This is an open thread, open to any post that one wishes to add. It isn’t as if it really matters anyway. Humanity only sees and hears the meme, memes are very catchy, almost as if they are an infection that enables sight and sound.
These are excerpts from Lyall Watson’s book Dark Nature
Lyall Watson: a South African botanist, zoologist, biologist, anthropologist, ethologist
“Ever since there were humans, there have been human desires. These differ from culture to culture, but the one fact common to all people everywhere is that nobody’s desires are ever completely satisfied. We always want more. More food, more land, more women, more children, more power, more respect, more money, more freedom—whatever. And as each desire is temporarily sated, the need transfers, automatically to another kind of hunger. In most other species, needs are constrained by ecological realities and, though competition persists, communities settle into more or less stable sets of relationships. Humans changed all that by turning natural needs into more disruptive “wants” and set in train our most universal characteristic, a tendency to disturb the ecology by trying to control it to our own advantage.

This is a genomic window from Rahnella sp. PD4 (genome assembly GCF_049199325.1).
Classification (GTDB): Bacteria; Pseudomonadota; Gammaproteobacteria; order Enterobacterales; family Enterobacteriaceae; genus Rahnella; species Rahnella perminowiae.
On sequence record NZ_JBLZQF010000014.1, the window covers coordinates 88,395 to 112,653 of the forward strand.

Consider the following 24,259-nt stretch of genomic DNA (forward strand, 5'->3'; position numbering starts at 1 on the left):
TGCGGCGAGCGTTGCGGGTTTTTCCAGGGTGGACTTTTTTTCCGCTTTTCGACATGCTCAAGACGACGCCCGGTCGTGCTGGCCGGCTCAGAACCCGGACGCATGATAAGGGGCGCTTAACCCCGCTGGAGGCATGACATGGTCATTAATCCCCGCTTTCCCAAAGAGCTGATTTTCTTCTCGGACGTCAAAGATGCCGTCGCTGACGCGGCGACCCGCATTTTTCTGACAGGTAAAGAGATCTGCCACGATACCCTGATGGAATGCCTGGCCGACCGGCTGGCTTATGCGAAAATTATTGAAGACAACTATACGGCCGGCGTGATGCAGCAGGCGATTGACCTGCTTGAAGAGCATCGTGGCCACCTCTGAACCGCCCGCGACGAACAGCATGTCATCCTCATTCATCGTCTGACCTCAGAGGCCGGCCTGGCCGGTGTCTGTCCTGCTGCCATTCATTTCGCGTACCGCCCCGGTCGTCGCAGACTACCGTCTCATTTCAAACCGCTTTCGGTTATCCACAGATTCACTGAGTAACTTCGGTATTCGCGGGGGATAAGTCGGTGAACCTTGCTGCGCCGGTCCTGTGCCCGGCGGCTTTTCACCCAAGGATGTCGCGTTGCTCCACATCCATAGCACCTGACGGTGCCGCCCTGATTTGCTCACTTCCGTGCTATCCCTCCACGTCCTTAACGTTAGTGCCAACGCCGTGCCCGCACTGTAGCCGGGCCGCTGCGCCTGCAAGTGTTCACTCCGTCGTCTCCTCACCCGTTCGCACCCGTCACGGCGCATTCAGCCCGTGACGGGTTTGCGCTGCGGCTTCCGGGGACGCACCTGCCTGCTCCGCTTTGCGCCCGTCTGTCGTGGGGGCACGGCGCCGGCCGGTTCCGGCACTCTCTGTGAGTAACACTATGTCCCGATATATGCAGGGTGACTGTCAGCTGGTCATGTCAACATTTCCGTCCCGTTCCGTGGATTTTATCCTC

Our first attempts were probably directed at increasing productivity, and took the form of projecting our own internal desires onto the external world. Something we seem to have begun to do very early, perhaps as soon as we gave up scavenging and learned to hunt. Hunting is a risky business, a hit-or-miss affair, and anything that seemed to lessen the uncertainty would have been very welcome and quickly adopted. Omar Moore, an anthropologist suggested how this could have begun. He pointed to a custom which may still be in use among Native Americans who hunt the caribou in Labrador. When uncertain which way to take the hunt, they consult the hunted. They hold the shoulder bone of a caribou over hot coals and then interpret the cracks and spots produced by heat as a map, going where it seems to indicate. The marks are largely random, and are likely to lead to caribou only as a matter of chance, but over a period of time those using the technique and making such random forays tend to make better and more balanced use of their land. And in the long run, they become more successful hunters than those whose natural inclination to go back to where they had last hunted successfully very often leads to local overhunting.
There is a tendency to dismiss such practices as ‘superstition,” with the condescending observation that they are based on false premises. Perhaps. But as Moore points out: “Some practices which have been classified as magic, may well be directly efficacious for attaining the ends envisaged by their practitioners.” Sometimes the magic works.